Creating a demo has many benefits. You may think “all I’ve got to do is slap together a Powerpoint Presentation the night before” – a route taken by many an entrepreneur. It’s not that you can’t do that, it’s that you shouldn’t. It’s an ineffective mode of communication that leads to confusion more often than not. Let’s go over why a demo is the better option.
Do you want to know a secret? Most VCs invest more in a person than in an idea. They want to know that you have what it takes to succeed. A PowerPoint presentation shows that you can spend a few hours putting together some slides, but it demonstrates little else.
A VC pitch deck is a little more helpful when presenting to a board of investors (especially as a website), but still isn’t as good as working demo. Showing up to a meeting with Angel investors with a demo in hand shows them you are willing to work hard and commit to the project.
Obviously, VC investors want to know if your idea can actually be realized. A working demo is essentially a proof of concept. It shows investors that your idea can come together, coalescing into a functioning product or service. You’re not saying it will probably work; you’re showing them that it definitely does. At the end, you want investors to walk away secure that your idea is achievable.
3. The Ball is Rolling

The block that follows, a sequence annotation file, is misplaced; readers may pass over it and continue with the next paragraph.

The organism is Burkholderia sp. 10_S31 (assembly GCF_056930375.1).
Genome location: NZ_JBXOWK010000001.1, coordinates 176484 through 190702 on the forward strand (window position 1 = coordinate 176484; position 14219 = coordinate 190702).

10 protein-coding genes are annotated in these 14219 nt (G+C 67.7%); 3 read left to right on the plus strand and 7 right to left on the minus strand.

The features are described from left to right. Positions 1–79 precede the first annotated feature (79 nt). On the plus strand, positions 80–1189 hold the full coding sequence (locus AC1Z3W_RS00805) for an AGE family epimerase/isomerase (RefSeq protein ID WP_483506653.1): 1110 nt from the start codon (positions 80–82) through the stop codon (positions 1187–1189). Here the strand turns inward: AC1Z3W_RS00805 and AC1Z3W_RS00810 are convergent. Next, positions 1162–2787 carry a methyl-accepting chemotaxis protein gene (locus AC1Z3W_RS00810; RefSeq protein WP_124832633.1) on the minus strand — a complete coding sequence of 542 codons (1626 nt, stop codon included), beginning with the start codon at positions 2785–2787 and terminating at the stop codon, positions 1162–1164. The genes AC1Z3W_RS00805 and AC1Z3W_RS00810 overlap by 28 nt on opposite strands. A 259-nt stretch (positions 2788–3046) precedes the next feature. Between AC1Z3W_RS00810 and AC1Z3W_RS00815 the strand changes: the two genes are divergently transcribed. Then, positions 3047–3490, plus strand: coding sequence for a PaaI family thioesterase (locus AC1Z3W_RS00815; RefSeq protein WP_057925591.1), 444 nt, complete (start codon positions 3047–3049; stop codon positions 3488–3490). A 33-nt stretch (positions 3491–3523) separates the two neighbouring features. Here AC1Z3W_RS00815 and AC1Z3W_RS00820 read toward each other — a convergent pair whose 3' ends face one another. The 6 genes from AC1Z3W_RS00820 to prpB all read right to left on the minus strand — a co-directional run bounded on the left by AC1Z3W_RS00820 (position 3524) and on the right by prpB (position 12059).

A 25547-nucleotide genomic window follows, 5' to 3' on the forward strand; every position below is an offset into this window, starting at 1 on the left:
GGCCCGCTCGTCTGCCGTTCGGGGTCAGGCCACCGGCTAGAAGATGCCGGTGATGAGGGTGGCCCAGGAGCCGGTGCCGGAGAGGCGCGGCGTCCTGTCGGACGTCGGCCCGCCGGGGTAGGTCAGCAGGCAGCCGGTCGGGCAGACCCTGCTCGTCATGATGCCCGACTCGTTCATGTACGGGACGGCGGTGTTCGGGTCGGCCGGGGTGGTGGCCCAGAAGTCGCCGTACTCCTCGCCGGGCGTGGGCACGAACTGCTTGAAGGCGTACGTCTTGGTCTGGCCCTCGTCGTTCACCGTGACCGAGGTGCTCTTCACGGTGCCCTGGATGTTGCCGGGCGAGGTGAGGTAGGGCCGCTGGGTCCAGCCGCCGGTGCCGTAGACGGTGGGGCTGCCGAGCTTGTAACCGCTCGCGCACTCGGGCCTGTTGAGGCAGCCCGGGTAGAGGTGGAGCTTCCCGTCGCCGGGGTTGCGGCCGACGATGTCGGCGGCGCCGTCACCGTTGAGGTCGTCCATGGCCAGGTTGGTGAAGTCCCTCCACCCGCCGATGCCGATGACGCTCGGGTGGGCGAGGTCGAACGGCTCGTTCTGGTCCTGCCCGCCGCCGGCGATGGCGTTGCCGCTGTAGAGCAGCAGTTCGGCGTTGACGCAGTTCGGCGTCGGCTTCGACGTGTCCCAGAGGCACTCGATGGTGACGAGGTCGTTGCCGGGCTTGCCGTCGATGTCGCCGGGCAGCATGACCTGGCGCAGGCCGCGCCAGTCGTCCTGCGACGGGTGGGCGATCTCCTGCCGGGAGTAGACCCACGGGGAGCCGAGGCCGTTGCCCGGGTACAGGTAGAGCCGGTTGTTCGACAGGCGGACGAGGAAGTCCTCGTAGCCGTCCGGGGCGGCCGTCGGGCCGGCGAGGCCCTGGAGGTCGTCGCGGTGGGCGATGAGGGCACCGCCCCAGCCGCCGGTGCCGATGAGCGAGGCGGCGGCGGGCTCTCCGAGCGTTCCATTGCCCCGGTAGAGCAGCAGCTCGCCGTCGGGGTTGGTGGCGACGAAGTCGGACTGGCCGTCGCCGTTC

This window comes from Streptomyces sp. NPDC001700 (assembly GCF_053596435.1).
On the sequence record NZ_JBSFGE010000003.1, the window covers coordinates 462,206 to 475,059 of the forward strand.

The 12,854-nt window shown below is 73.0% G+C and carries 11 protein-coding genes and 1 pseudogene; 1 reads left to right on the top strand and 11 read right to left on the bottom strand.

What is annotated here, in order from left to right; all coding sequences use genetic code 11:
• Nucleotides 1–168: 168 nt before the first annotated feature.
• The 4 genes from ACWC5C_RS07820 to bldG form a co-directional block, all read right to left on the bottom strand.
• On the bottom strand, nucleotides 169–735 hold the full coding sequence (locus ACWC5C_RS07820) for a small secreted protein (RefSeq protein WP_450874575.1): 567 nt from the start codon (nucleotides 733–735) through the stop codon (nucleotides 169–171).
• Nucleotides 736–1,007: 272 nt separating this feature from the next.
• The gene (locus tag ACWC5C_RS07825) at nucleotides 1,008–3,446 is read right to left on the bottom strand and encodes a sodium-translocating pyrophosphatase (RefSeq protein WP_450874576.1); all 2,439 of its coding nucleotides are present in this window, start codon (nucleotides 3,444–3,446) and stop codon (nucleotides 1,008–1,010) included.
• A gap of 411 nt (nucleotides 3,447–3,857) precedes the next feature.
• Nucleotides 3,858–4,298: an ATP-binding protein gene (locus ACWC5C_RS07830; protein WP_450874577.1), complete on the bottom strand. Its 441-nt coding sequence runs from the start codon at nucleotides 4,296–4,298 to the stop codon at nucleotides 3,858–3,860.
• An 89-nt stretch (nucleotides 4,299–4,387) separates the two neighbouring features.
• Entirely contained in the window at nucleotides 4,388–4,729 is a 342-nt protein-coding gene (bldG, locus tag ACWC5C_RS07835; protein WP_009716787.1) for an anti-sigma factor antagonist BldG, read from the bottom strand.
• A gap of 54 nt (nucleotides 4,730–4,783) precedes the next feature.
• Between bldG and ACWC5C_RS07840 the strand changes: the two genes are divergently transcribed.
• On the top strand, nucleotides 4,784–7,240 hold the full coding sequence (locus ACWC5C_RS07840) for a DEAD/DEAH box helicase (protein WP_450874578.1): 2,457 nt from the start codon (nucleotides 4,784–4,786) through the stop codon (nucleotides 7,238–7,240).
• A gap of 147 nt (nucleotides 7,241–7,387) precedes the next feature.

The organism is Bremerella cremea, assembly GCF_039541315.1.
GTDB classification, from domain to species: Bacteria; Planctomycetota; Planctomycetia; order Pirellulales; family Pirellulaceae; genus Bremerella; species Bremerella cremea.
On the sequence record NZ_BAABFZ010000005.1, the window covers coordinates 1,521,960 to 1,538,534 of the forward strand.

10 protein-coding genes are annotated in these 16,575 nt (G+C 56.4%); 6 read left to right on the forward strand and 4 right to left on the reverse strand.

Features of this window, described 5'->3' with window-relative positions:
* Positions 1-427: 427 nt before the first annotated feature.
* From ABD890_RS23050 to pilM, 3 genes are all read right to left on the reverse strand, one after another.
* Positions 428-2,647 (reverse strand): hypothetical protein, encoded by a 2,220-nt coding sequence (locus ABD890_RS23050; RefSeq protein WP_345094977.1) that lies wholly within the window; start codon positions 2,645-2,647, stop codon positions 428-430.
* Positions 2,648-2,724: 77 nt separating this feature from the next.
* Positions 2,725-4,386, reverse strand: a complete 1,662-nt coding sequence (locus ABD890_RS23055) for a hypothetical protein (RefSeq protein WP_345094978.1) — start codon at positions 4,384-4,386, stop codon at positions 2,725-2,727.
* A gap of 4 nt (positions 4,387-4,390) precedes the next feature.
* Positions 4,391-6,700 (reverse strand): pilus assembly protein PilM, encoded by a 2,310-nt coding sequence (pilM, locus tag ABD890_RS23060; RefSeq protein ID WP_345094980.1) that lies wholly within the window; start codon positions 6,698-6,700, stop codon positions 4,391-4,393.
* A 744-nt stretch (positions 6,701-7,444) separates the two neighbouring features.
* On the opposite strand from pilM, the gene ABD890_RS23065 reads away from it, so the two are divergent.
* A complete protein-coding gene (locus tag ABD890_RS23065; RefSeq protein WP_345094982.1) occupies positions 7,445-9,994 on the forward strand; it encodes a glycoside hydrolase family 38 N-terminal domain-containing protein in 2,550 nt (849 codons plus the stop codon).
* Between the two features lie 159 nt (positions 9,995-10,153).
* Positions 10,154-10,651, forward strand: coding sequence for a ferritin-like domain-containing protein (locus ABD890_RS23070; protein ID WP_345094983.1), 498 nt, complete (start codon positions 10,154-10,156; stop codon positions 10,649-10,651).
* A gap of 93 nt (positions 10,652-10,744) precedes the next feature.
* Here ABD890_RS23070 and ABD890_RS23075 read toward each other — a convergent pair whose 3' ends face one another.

In addition to showing commitment, a demo shows that work has already begun on the project. This is important for a few reasons:
i. It means you already have the tech expertise to pull off your project (or you’ve hired the right guys);
ii. Much of the conceptual work has been completed, and operational flow of your project has been established (to some degree);
iii. You’ve had the wherewithal to test your idea before coming to investors. VC and Angel investors don’t like to have their time wasted.
The last thing you want is a potential investor to say “I just don’t understand.” If you hear that uttered, you know you’ve lost the room. The best way to prevent some other guy from walking out the door with your money is to have a functioning prototype built by people who know what they’re doing.
It’s an effective way to communicate your idea and to show your dedication. It helps to convince a room full of angel investors that, in spite of all the danger associated with investing in a startup, you have what it takes to see the project through and to make it a success.
We have a few last pieces of advice:
- • Act naturally;
VCs and Angel investors want to know you – as mentioned above, you and your personality is what most investors actually fund. Let a bit of your natural self come through.
• Honesty is key;
Investors usually know when someone is lying to them, and nobody enjoys that. Investors will go over every little thing you say with a fine tooth comb – so cut out any junk, be yourself, and tell the truth.
• Investors love passion
Passion means commitment and dedication. Don’t be afraid to show how much your dream means to you – like dreamers do!
I know, I know – it’s all too much. That’s why SDI is here to help! We’ve been at this for years and know the industry like the back of our hands. We’ve pitched ideas for small business funding all throughout Silicon Valley and know how to woo investors. We can both help you develop a fantastic pitch deck, but we can rapidly build a functioning demo for you to show off.
You can call us at 408.802.2885 during normal business hours or email us anytime at all. I’m talking about you – the entrepreneur who sees the perfect market opportunity, the businessperson fundraising to grow their company, the dreamer with a great idea. We want to make your dreams real, so get in touch today – call now and get an extra 25% off your first project.